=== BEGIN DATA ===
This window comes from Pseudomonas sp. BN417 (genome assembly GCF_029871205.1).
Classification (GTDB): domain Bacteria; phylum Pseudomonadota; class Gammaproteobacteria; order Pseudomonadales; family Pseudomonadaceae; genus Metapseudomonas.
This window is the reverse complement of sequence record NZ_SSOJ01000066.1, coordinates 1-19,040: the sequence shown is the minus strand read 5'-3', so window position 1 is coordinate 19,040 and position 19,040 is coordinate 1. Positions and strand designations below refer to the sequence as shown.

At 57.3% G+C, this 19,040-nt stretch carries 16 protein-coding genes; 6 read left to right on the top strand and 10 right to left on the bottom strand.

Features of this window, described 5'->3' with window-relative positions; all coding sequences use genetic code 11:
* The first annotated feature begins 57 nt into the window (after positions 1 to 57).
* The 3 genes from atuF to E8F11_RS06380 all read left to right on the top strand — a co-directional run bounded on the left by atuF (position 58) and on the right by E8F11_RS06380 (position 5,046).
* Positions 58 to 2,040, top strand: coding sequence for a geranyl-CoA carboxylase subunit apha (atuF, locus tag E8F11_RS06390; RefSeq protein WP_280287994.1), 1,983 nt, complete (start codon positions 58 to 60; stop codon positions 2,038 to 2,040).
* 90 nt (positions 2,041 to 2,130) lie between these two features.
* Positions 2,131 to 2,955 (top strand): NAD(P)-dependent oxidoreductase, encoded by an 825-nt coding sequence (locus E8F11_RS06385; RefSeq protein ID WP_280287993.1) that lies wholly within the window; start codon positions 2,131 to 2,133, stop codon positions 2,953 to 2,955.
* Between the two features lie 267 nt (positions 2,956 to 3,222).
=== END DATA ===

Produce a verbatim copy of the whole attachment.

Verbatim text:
This window comes from Pseudomonas sp. BN417 (genome assembly GCF_029871205.1).
Classification (GTDB): domain Bacteria; phylum Pseudomonadota; class Gammaproteobacteria; order Pseudomonadales; family Pseudomonadaceae; genus Metapseudomonas.
This window is the reverse complement of sequence record NZ_SSOJ01000066.1, coordinates 1-19,040: the sequence shown is the minus strand read 5'-3', so window position 1 is coordinate 19,040 and position 19,040 is coordinate 1. Positions and strand designations below refer to the sequence as shown.

At 57.3% G+C, this 19,040-nt stretch carries 16 protein-coding genes; 6 read left to right on the top strand and 10 right to left on the bottom strand.

Features of this window, described 5'->3' with window-relative positions; all coding sequences use genetic code 11:
* The first annotated feature begins 57 nt into the window (after positions 1 to 57).
* The 3 genes from atuF to E8F11_RS06380 all read left to right on the top strand — a co-directional run bounded on the left by atuF (position 58) and on the right by E8F11_RS06380 (position 5,046).
* Positions 58 to 2,040, top strand: coding sequence for a geranyl-CoA carboxylase subunit apha (atuF, locus tag E8F11_RS06390; RefSeq protein WP_280287994.1), 1,983 nt, complete (start codon positions 58 to 60; stop codon positions 2,038 to 2,040).
* 90 nt (positions 2,041 to 2,130) lie between these two features.
* Positions 2,131 to 2,955 (top strand): NAD(P)-dependent oxidoreductase, encoded by an 825-nt coding sequence (locus E8F11_RS06385; RefSeq protein ID WP_280287993.1) that lies wholly within the window; start codon positions 2,131 to 2,133, stop codon positions 2,953 to 2,955.
* Between the two features lie 267 nt (positions 2,956 to 3,222).